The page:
If your client hasn’t seen your portfolio, the quotation stage can be trickier because you have to do all your selling at the same time as you’re discussing money. However, a strong portfolio that engenders trust and belief in a potential client before they’ve started talking to you means you’ve done a chunk of the hard selling work ahead of time. They can already see that you’re fit for purpose because of what you’ve already done. This instills in them a sense of professionalism that will be front of mind when it comes to direct contact.

In other words, a strong portfolio puts the value you are offering on the table ahead of the money that will have to leave the client’s pocket; the focus is, first and foremost, on benefit rather than cost.

What if I haven’t completed much work?

If you’re at the beginning of your professional editorial career, you probably won’t have an extensive portfolio. Be creative:

  • Consider using a narrative format that discusses the projects you have worked on in more detail, and how you delivered solutions to your client’s problems.
  • Expand your portfolio page to include testimonials from your smaller list of satisfied clients.
  • Include (with permission) a list of clients for whom you’ve worked.
  • Update your portfolio every time you complete a new project so that the list is always expanding.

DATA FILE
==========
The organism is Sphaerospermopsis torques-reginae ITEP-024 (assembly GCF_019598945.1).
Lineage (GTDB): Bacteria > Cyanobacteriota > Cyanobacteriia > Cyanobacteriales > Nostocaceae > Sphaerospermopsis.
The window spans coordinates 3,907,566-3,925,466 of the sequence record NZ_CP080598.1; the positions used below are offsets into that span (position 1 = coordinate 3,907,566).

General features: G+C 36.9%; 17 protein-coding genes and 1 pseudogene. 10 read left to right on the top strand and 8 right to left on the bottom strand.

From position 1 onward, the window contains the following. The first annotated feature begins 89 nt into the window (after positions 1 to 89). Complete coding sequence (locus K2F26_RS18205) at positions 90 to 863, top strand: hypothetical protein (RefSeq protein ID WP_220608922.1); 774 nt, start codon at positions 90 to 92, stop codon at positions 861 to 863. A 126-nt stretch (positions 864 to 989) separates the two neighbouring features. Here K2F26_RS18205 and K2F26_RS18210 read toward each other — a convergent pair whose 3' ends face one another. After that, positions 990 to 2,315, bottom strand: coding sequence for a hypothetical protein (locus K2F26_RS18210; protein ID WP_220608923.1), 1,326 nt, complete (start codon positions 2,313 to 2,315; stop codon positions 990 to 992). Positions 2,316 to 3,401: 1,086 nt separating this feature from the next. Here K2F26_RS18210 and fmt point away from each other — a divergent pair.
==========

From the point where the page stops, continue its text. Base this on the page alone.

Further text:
• Provide online samples (they can be made up) that demonstrate what you do when you are proofreading, copy-editing, or indexing. This shows you in a practice-based, rather than a promise-based, framework — these samples are things you’ve already done, not things you could do in the future.

Summing up

  • If you don’t yet have an online portfolio, get cracking and build one!
  • Tell the client what you have done as well as what you can do.
  • Focus on practice, not just promise.
  • Think of your portfolio in terms of what it tells people you want to hire you – your target customers — rather than your friends and colleagues.
  • Don’t over-fret about clutter — it’s about the quality of the information, and what it tells the client about your proven ability to solve their problems.
  • Consider the information you incorporate into your portfolio in terms of key word searches — that is, how it might help clients to find you.
  • Use navigation tools (including embedded code) to help your customer move around a busy portfolio web page.
  • Track page views to your site and test different portfolio styles to see what format you’re most comfortable with in terms of making yourself interesting to a customer.
  • Use your portfolio to put the value you offer ahead of the fee you charge.
  • Be creative if your portfolio is still in the early-growth stage.

Louise Harnby is a professional proofreader and the curator of The Proofreader’s Parlour. Visit her business website at Louise Harnby | Proofreader, follow her on Twitter at @LouiseHarnby, or find her on LinkedIn. She is the author of Business Planning for Editorial Freelancers and Marketing Your Editing & Proofreading Business.

April 13, 2015

Thinking Fiction: The Style Sheets — Part IV: Timeline

The Style Sheets — Part IV: Timeline

by Amy J. Schneider

In this final installment on the style sheets I keep while copyediting fiction, I discuss the timeline. Just as with character and location descriptions, the timeline must be kept consistent with the fictional world of the story, and sometimes also with actual events in the real world. I’ve found that authors often have difficulty maintaining a consistent timeline. Good thing I’ve got their back! Let’s look at one way to keep the timeline on track.

The Layout